The ‘Front Yard’ at Jarmin Gap cabin

On day two I noticed an abundance of birds outside of the cabin. I counted over 30 (Robins…?) in the front yard and in the trees around the cabin. My attempt at getting a couple good photos from inside the cabin was hampered a bit by the cold…. So I was shooting through the glass windows instead. If anyone can help identify these birds, please let me know and I’ll update this blog! (thanks!)

The outhouse is not far from the cabin. In fact, you will pass it on your left when you make your way up the road to Jarmins Gap cabin. Being practically brand-new, it was very clean. The plastic toilet seat didn’t stick to anyone’s bums despite being used at 15° F on Saturday morning.

Jarmin Gap Cabin outhouse (cabin in the distance)

Within the PATC information pack they mention that a spring can be found at the Calf Mountain shelter; about ½ mile uphill from the Jarmins Gap cabin and that it can be reached by bushwhacking a trail on the way there. While we did find the spring, the directions are not entirely accurate.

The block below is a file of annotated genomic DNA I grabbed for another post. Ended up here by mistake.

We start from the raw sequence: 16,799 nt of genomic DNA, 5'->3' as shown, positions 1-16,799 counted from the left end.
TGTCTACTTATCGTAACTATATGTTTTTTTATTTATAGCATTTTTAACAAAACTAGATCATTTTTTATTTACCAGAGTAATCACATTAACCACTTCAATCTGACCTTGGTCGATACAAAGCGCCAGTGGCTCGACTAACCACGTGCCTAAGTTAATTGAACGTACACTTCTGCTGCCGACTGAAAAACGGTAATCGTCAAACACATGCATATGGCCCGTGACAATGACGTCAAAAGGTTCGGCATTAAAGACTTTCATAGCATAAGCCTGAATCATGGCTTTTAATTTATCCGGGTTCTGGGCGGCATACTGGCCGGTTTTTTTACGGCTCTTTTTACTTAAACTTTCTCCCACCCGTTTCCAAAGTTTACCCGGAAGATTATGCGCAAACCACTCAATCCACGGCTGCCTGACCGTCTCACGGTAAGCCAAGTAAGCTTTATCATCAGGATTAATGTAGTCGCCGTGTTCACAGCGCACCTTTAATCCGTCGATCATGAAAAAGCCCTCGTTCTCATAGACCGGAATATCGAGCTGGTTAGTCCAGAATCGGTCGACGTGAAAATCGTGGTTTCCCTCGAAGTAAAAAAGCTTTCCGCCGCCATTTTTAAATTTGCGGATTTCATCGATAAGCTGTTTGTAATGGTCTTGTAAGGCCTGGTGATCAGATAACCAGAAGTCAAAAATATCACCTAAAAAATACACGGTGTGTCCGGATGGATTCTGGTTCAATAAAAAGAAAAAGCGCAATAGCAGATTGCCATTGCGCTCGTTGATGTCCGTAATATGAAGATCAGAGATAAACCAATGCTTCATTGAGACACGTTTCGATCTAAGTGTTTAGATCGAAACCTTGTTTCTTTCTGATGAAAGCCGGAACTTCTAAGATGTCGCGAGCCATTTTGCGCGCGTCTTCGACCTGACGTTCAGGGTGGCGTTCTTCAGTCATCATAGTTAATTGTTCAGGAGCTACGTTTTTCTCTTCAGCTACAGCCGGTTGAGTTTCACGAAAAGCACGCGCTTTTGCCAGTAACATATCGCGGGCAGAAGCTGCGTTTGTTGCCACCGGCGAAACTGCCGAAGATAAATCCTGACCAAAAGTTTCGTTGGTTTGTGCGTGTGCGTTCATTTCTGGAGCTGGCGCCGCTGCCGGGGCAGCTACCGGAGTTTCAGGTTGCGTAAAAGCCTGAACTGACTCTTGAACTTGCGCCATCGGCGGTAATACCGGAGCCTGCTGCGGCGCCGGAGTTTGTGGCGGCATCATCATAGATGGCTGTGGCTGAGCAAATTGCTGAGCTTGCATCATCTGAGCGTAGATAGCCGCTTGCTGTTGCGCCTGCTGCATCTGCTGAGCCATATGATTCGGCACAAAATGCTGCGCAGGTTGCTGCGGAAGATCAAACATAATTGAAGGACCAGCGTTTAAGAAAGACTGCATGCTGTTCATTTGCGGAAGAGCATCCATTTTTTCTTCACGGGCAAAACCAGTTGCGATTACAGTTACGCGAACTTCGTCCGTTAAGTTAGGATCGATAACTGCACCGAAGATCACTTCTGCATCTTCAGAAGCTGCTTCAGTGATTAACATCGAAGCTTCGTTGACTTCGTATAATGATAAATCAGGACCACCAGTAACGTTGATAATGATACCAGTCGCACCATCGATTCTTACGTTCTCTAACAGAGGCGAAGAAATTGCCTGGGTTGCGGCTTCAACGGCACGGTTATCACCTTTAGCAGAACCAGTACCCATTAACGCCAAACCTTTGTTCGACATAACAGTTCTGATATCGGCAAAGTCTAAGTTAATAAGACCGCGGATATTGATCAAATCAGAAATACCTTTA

Don’t bushwhack a trail behind the cabin… we did, and you will end up on private property that is marked as such. Instead take the easier path of walking out to the dirt road you drove in on and walk uphill. After 75-100 yards you will come to what looks like a dead end and the private property will be marked on your left.

From Jarmin Gap Cabin, walk uphill on the dirt road until you see these posted signs… turn right at the dead end and look for the Appalachian Trail.